The Film (3/5)
At the end of Vernon Sewell's career, the prolific director whose work dated back to the early 1930's made a trio of horror films, the Blood Beast Terror, Burke & Hare, and the Curse of the Crimson Altar (released by Kino Lorber this month as the Crimson Cult). All 3 films were entertaining, but not entirely remarkable entries into the 60's British horror canon. The second film of the 3 Curse of the Crimson Altar made in 1968 the same year as Blood Beast Terror, is the best of the three films. The film brings together a powerful cast of horror icons with stylish and colorful psychedelic visuals that help to separate it from it's contemporaries.
The film tells the story Robert Manning(Mark Eden), the owner of an antiques shops who uses his brother Peter to maintain his inventory. As the film begins Robert receives a package from Peter containing a candlestick, and a vague note informing Robert that he is sick, and is staying away to recover, but leaves very few other details. This gets Robert worried, and he begins to search out his brother's whereabouts. He immediately goes to the return address on the envelope, and finds himself at a party for a woman named Eve (Virginia Wetherwell) whose Uncle owns the home, and is allowing her to use it for the event. Robert presses on and requests a meeting with her uncle Mr. Morley (Christopher Lee). Upon meeting Morley extends an invitation for him to stay the night, and do further research into his brother's location the next morning. Morley, however, denies knowing anything about Peter's present predicament. This sends Robert and Eve the next day on an investigation that takes them into the dark world of witchcraft that may have taken Peter.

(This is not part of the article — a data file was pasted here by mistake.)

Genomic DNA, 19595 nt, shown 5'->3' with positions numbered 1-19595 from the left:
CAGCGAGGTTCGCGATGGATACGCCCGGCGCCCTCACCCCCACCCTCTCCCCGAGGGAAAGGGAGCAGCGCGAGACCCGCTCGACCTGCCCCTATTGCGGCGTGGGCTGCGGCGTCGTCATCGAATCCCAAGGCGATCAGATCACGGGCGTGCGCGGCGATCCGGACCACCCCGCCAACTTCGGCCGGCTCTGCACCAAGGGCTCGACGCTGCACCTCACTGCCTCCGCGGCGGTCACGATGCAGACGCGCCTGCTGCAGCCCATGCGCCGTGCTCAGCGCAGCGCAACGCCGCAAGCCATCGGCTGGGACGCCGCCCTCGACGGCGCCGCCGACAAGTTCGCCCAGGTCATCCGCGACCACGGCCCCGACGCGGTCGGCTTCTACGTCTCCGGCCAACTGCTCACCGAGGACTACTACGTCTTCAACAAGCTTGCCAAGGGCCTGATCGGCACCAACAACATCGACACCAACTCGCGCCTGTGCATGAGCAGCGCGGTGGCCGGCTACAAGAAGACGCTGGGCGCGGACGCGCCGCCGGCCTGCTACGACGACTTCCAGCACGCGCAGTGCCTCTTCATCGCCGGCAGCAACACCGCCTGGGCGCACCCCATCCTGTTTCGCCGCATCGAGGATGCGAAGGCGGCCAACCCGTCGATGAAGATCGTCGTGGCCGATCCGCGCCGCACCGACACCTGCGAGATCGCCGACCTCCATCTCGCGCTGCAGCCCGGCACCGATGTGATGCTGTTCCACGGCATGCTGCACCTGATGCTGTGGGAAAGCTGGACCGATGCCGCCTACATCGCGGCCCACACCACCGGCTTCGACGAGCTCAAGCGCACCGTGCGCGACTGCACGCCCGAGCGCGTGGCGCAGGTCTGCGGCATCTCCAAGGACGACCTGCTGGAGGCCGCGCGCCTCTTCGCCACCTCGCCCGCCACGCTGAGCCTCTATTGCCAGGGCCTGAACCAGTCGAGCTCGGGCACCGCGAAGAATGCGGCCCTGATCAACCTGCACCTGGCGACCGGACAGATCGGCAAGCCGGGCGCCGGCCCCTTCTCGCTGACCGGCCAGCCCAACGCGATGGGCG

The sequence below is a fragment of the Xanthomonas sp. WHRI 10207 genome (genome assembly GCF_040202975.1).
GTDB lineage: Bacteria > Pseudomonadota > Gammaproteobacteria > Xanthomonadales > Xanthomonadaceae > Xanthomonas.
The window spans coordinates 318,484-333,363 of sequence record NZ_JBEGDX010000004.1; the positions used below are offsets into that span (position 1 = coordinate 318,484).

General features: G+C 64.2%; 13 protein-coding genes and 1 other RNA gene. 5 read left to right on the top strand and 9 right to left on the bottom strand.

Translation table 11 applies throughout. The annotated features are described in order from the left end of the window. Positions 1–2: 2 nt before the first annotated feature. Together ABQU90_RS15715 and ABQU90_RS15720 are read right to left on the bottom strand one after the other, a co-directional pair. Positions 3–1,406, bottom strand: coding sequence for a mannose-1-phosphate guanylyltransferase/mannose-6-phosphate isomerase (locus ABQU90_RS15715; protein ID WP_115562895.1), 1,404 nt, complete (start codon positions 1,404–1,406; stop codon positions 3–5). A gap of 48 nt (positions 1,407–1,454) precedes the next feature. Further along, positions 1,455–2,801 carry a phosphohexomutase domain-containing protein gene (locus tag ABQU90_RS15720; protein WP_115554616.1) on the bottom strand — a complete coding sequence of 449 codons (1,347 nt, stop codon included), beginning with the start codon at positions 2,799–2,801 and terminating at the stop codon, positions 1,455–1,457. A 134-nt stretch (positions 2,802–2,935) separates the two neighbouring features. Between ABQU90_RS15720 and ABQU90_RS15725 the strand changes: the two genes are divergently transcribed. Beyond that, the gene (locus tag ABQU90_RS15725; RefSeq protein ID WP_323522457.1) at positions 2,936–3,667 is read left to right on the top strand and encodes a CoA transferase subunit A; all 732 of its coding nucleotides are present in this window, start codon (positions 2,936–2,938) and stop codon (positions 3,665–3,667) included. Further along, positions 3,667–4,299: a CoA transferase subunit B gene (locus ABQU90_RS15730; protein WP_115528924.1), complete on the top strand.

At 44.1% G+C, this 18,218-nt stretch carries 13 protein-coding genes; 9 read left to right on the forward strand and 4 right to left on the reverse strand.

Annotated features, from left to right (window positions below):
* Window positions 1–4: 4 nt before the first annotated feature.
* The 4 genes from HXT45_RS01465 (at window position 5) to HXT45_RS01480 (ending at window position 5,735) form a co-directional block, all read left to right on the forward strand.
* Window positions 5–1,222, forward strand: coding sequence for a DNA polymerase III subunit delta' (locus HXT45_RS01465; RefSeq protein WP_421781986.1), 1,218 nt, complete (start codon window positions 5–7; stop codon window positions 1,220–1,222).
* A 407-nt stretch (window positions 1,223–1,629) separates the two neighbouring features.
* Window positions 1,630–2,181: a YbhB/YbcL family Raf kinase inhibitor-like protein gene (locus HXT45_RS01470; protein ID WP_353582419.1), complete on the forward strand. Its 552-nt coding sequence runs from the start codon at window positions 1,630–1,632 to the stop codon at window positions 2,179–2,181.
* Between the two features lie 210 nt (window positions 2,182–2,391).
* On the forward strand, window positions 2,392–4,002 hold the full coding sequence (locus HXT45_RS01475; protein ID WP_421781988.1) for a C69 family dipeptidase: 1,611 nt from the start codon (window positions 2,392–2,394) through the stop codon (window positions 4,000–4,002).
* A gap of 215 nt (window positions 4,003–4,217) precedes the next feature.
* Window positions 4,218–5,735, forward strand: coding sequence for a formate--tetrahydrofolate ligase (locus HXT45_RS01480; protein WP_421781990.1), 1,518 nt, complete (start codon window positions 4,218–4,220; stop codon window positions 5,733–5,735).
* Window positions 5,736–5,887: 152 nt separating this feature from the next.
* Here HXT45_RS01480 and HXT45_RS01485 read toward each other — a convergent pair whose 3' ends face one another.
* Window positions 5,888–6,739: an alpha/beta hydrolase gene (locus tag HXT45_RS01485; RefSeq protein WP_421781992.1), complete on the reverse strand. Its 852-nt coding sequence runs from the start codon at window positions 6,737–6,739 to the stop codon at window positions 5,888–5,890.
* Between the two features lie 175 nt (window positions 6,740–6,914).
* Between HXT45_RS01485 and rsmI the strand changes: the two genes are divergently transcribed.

The Crimson Cult almost plays like a companion piece to Christopher Lee's other late 60's supernatural masterpiece The Devil Rides Out. The film rather than a typical horror picture plays out more like a detective thriller with supernatural elements. Sewell for this picture brought together 3 icons of horror Barbara Steele who plays the witch in the film, and will be remembered here for the visual of her painted green with a feathery outfit. Christopher Lee who spent a lot of time in the 60's making horror films brings a certain class to the film. Boris Karloff appears as a collector of witchcraft memorabilia, and turns in a quite excellent and memorable performance. The Crimson Cult also marks one of Karloff's final roles. The pacing of the film allows the mystery to unfold at a nice leisurely space, and helps to create a solid gothic atmosphere tinged in 60's psychedelia.
The Crimson Cult is given a 1080p 1:66:1 AVC encoded transfer by Kino Lorber that looks absolutely fantastic. Image clarity and detail are excellent, the films vibrant color scheme translates beautifully here, and black levels are nice and deep.
The audio is presented in a DTS-HD mono track in English. The dialogue and score are mixed well, and always audible, though I do wish they had included subtitles. One last thing of note, the film does not feature the original Peter Knight score that is present on the Region B Odeon release. It has the replacement score by Kendall Schmidt that was used on prior U.S. releases.
The main attraction here is an excellent commentary track with actress Barbara Steele and moderated by cult horror expert David Del Valle. Steele discusses her work on the film, the production, and more. Del Valle does an excellent job of keeping the conversation going even in sequences that are Steele-less. We also get an excellent 47 minute interview with actor Christopher Lee which does not concentrate on this specific film, but offers a broad career overview of the now late actor.
The Crimson Cult is a fun atmospheric horror film that brings together gorgeous visuals with an excellent cast to create something that while not entirely memorable is still a fun watch. The Blu-ray from Kino Lorber looks fantastic, and though the film doesn't have it's original score, the replacement is quite suitable, and the extras package here offers up even more or a reason to pick it up. RECOMMENDED.